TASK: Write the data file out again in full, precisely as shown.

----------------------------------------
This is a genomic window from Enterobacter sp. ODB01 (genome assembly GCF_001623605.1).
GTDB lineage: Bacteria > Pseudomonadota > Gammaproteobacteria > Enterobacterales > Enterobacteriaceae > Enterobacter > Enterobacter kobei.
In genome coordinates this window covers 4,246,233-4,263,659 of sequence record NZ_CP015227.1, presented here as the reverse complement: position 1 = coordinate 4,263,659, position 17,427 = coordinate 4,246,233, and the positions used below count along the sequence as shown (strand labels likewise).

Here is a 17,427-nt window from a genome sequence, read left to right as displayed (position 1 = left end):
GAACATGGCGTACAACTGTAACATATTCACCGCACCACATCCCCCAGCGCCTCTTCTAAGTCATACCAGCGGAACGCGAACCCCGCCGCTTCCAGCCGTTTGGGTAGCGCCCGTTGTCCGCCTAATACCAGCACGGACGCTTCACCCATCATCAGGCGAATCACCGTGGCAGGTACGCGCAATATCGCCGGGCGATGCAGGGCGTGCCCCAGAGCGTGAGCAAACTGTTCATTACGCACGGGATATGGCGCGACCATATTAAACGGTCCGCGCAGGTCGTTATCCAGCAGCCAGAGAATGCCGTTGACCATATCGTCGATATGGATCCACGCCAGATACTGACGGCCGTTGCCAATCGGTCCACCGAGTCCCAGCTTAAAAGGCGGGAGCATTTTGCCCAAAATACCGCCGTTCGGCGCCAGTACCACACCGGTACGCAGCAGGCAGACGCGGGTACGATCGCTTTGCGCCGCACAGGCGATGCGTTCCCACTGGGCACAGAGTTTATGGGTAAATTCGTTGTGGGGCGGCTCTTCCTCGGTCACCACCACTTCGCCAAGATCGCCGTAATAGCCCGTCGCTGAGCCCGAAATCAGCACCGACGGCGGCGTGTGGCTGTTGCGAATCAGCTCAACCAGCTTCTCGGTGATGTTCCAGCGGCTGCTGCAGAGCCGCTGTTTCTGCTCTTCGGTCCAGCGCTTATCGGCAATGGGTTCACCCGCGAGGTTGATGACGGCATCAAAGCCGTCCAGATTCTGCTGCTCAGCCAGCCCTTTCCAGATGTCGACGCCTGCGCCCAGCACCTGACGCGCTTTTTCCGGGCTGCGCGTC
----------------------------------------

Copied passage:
This is a genomic window from Enterobacter sp. ODB01 (genome assembly GCF_001623605.1).
GTDB lineage: Bacteria > Pseudomonadota > Gammaproteobacteria > Enterobacterales > Enterobacteriaceae > Enterobacter > Enterobacter kobei.
In genome coordinates this window covers 4,246,233-4,263,659 of sequence record NZ_CP015227.1, presented here as the reverse complement: position 1 = coordinate 4,263,659, position 17,427 = coordinate 4,246,233, and the positions used below count along the sequence as shown (strand labels likewise).

Here is a 17,427-nt window from a genome sequence, read left to right as displayed (position 1 = left end):
GAACATGGCGTACAACTGTAACATATTCACCGCACCACATCCCCCAGCGCCTCTTCTAAGTCATACCAGCGGAACGCGAACCCCGCCGCTTCCAGCCGTTTGGGTAGCGCCCGTTGTCCGCCTAATACCAGCACGGACGCTTCACCCATCATCAGGCGAATCACCGTGGCAGGTACGCGCAATATCGCCGGGCGATGCAGGGCGTGCCCCAGAGCGTGAGCAAACTGTTCATTACGCACGGGATATGGCGCGACCATATTAAACGGTCCGCGCAGGTCGTTATCCAGCAGCCAGAGAATGCCGTTGACCATATCGTCGATATGGATCCACGCCAGATACTGACGGCCGTTGCCAATCGGTCCACCGAGTCCCAGCTTAAAAGGCGGGAGCATTTTGCCCAAAATACCGCCGTTCGGCGCCAGTACCACACCGGTACGCAGCAGGCAGACGCGGGTACGATCGCTTTGCGCCGCACAGGCGATGCGTTCCCACTGGGCACAGAGTTTATGGGTAAATTCGTTGTGGGGCGGCTCTTCCTCGGTCACCACCACTTCGCCAAGATCGCCGTAATAGCCCGTCGCTGAGCCCGAAATCAGCACCGACGGCGGCGTGTGGCTGTTGCGAATCAGCTCAACCAGCTTCTCGGTGATGTTCCAGCGGCTGCTGCAGAGCCGCTGTTTCTGCTCTTCGGTCCAGCGCTTATCGGCAATGGGTTCACCCGCGAGGTTGATGACGGCATCAAAGCCGTCCAGATTCTGCTGCTCAGCCAGCCCTTTCCAGATGTCGACGCCTGCGCCCAGCACCTGACGCGCTTTTTCCGGGCTGCGCGTC